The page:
Sunday, January 15, 2017

Five books on the Port Hudson Campaign

1. The Port Hudson Campaign, 1862 - 1863 by Edward Cunningham (1963).
Originally published during the Centennial (and reprinted in paperback since), Cunningham's campaign study is fairly dated and light on details but still useful for those readers looking for a quick introduction to the subject.
2. Port Hudson, Confederate Bastion on the Mississippi by Lawrence Lee Hewitt (1988).
Hewitt's book is another slim volume, but it exhibits some of the campaign literature's best scholarship. The author made the decision to not cover the siege aspect at any length, but what it does examine it does so very well. Hewitt's meticulous account of Confederate defensive preparations remains essential, and his descriptions of the naval campaign and the fortress's successful thwarting of Union attempts to carry the lines by storm are fine. If the author had expanded the volume to include the siege operation, the book would likely be regarded as a classic.
3. The Guns of Port Hudson, Volume One: The River Campaign (February - May 1863)
by David C. Edmonds (1983).
The two books by Edmonds comprise the most detailed Port Hudson campaign history yet available. I would normally list the pair together, but they were published separately and remain polar opposites today in terms of ease of acquisition. Both books are long out-of-print, but, for some reason, copies of Volume 1 have always been relatively plentiful and inexpensive to obtain while Volume 2 appears much less frequently on the secondary market and at a markedly higher three-figure price. Volume 1 effectively recounts the U.S. Navy's dangerous passage through the Port Hudson gauntlet of fire, as well as various inland diversionary operations launched by the army in support.
4. The Guns of Port Hudson, Volume Two: The Investment, Siege and Reduction
by David C. Edmonds (1984).
Substantially thicker than the first book and with superior production values, Volume 2 discusses at great length the Union approach march to Port Hudson, the investment of the fortress, the failed assaults, and the seven-week siege that ultimately proved successful. This book is easily the best single source for the land-based phase of the campaign.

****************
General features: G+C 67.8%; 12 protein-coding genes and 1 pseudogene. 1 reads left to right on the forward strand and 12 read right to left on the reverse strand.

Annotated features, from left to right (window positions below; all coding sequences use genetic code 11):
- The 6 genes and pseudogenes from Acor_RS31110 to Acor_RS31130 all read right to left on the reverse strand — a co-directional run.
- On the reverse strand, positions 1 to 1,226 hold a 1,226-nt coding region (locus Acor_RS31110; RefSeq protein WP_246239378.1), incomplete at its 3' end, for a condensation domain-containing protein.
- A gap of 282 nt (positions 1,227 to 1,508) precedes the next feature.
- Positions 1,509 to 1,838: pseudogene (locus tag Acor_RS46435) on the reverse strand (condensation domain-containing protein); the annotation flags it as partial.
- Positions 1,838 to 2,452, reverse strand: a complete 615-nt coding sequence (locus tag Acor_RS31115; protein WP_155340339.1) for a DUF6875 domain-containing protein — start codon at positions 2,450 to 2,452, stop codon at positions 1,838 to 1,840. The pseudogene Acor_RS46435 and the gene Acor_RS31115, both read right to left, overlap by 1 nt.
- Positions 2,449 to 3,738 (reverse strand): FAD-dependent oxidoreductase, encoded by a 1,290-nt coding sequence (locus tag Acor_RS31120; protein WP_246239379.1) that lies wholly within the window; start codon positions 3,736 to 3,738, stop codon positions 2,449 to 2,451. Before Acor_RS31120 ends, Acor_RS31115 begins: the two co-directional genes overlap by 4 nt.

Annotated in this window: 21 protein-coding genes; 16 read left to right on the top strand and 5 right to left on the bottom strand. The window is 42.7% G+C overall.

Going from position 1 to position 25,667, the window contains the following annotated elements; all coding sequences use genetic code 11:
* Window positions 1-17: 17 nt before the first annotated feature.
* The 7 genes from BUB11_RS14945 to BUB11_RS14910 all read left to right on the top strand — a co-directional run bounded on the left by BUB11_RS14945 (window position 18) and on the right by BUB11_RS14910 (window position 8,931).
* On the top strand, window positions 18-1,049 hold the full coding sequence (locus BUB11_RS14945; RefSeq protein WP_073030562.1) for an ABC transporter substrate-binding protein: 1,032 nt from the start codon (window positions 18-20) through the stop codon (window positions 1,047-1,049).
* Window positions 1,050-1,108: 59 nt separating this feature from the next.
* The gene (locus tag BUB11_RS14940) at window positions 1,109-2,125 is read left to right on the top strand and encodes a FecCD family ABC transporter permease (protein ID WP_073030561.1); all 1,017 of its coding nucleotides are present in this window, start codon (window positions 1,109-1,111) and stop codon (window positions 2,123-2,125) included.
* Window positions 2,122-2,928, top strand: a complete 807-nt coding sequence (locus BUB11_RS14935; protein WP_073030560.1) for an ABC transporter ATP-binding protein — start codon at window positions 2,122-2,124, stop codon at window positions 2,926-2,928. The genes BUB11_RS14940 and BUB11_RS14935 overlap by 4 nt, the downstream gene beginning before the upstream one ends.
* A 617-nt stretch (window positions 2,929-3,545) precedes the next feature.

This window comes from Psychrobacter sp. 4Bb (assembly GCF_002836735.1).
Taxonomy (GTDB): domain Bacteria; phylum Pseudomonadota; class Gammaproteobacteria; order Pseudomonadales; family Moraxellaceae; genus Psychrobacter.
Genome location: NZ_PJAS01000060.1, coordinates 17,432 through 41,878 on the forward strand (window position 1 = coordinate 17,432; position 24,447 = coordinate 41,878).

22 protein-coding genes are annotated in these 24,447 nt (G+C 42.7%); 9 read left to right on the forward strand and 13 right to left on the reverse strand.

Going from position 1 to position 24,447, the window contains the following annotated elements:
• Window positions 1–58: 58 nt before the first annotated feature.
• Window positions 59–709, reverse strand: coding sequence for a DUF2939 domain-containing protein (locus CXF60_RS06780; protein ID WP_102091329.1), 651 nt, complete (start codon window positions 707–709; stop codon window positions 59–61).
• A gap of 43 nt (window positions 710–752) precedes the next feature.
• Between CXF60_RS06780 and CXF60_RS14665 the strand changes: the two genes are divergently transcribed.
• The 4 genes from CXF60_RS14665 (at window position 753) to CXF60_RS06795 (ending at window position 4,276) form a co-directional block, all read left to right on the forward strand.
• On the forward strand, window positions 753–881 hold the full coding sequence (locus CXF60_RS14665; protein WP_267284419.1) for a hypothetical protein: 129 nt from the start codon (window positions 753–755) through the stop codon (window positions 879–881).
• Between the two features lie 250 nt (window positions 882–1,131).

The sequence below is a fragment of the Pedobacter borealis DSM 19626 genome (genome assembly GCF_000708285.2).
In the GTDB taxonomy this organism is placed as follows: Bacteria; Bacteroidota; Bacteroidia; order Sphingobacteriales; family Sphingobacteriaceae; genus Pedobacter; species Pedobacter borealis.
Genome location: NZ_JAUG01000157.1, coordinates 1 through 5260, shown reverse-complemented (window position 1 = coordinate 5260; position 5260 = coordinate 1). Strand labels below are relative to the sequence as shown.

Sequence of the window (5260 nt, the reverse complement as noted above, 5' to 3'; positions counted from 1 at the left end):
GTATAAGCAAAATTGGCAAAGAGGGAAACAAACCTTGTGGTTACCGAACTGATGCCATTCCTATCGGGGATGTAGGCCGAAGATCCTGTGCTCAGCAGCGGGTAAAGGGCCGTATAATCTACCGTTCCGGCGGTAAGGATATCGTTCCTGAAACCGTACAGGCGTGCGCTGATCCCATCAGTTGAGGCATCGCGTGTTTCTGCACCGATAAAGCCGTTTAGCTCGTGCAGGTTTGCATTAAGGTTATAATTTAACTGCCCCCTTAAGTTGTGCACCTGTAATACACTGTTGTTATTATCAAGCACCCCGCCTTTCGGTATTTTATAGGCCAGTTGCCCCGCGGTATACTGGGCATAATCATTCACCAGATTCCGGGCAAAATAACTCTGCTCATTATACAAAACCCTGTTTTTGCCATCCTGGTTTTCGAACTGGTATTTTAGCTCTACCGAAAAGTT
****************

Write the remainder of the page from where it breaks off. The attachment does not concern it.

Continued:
5. Blood on the Bayou: Vicksburg, Port Hudson, and the Trans-Mississippi
by Donald S. Frazier (2015) [review].
Connecting events up and down both sides of the Mississippi, Frazier's book presents a wider perspective on 1863 Mississippi River Valley military operations. Emphasis is placed on failed Trans-Mississippi Confederate attempts to relieve the besieged Port Hudson and Vicksburg garrisons.

9 comments:

  1. Sounds like someone needs to write a new book dedicated to Port Hudson!

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    1. Many big subjects were never addressed during the Sesquicentennial, though I am pretty satisfied with what we have for PH.

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  2. Drew--what big issues do you think needed addressing, but were skipped over?

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    1. Just for military topics I am interested in, the two biggest misses were the 1862 Peninsula battles and Department of the South operations on the South Atlantic seaboard. 1864 Red River and Indian Territory battles were also on my wish list. Still no great New Orleans study, either. I am sure I could come up with many more.

      What about you?

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  3. I think the Seven Days' Battles especially need deeper study. There are a few more, but I am interested in deep new biographical studies. Beauregard needs a fair military appraisal, and Joe Johnston (hurry up, Richard McMurry) needs a deeper evaluation. At the top of my list is Longstreet, who I still believe is waiting a good in-depth military biography. Wert's is okay, but not as thorough as I would have hoped.

    On the Union side, Sherman studies have all been almost all laudatory, and I think his record is, let's just say, not at all like history portrays. (See my two-part Civil War Times article coming up. :) ) McDowell still awaits his study, but unless his personal papers are found, there will not be one.

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    1. I agree that there are huge vistas of opportunity in biography. In one of the current popular mags, Krick laments the absence of a Roswell Ripley biography. He must not have heard through the grapevine yet that one will be published this summer.

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  4. Hi Drew
    I agree with you and TPS that there are subjects that need a new look or a first time look. I thought the 1862 Seven Days had some upcoming titles? Gaines Mill - Krick and Malvern Hill - O'Reilly

    Don H.

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  5. Hi Don,
    Yes, but the problem is "upcoming" can be next month, a decade from now, or never!

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  6. Bobby has been working on Gaines' Mill for something like a decade or more. We have our toes in the water with a fellow who is doing a Seven Days' related book. More on that another time.

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